Very soon Garibaldi was to share the efforts of his countrymen to rid themselves of the Austrian and Papal incubus. Ciro Menotti and the Carbonari had raised the standard of liberty in Central Italy; the Austrians had repressed the movement with merciless severity, and the gallant Menotti had been hanged; but the cause did not die. In 1832 Garibaldi met a party of French exiles, followers of Saint-Simon, and became enamored of their extreme views. The next year, at a port in the Black Sea, he fell in with a friend of Mazzini, the prophet of 'Young Italy,' who recommended him to join the association. Garibaldi was delighted with the man and his message, which he received as a political gospel. "Columbus," he writes, "was not so happy at the discovery of America as I was at finding a man actually engaged in the redemption of our country."

Mazzini had gone to reside at Marseilles, and thither, on his return from the Levant, Garibaldi repaired and enrolled himself as a member of 'Young Italy.' The objects of this society were to form Italy into a nation and inaugurate a popular system of government. Italy was then simply "a geographical expression." Lombardy and Venetia were provinces of the Austrian Empire. Piedmont and Sardinia composed one kingdom, and Naples and Sicily—"the Kingdom of the Two Sicilies," as it was called—formed another. The Papal States were the temporal possessions of the Church. Besides these, there were various other small states, such as Parma, Modena, Tuscany, and the tiny republic of San Marino. To an Italian patriot nothing could have been more distressing than to behold his country thus weak, enslaved, and dismembered. Mazzini's political creed was republican, and no wonder. His native land had been sacrificed to dynastic interests, to aristocratic and ecclesiastical privilege, and therefore these things presented themselves to him in an odious light.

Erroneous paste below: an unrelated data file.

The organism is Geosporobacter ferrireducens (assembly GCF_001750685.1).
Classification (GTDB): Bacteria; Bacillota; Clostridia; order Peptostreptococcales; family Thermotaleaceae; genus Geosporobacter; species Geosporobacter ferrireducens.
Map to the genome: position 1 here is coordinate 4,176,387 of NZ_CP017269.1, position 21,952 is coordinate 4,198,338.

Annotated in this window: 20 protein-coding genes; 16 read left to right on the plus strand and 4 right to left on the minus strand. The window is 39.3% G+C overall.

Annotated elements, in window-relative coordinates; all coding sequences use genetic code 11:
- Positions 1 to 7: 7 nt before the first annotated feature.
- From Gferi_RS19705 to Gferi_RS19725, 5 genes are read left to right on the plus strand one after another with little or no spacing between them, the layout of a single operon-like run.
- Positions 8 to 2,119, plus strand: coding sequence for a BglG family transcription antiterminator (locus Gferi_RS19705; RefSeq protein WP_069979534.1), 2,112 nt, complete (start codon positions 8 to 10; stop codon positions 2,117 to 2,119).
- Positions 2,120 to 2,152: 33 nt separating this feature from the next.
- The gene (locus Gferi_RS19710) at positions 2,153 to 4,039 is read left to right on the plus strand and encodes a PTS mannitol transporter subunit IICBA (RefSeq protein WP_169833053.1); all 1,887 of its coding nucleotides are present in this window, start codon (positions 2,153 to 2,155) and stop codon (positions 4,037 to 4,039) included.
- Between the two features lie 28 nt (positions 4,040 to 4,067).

In February 1834 another rising took place. Mazzini crossed into Savoy with a mixed force of Italians, Poles, French, and Germans, hoping that he would be joined by Piedmontese veterans who had served under the great Napoleon; and Garibaldi was detached to win over the navy, which he entered for the purpose. Both were disappointed. Neither by land nor by sea did they meet with any support, and no course remained for them but to retreat. Mazzini returned in hot haste to Switzerland, while Garibaldi, disguised as a peasant, fled from Genoa over the mountains to Nice, and thence to France, where he was safe. At Marseilles he read in the papers that he had been condemned to death by the Piedmontese Government, in whose eyes he was a traitor. He had had a lucky escape.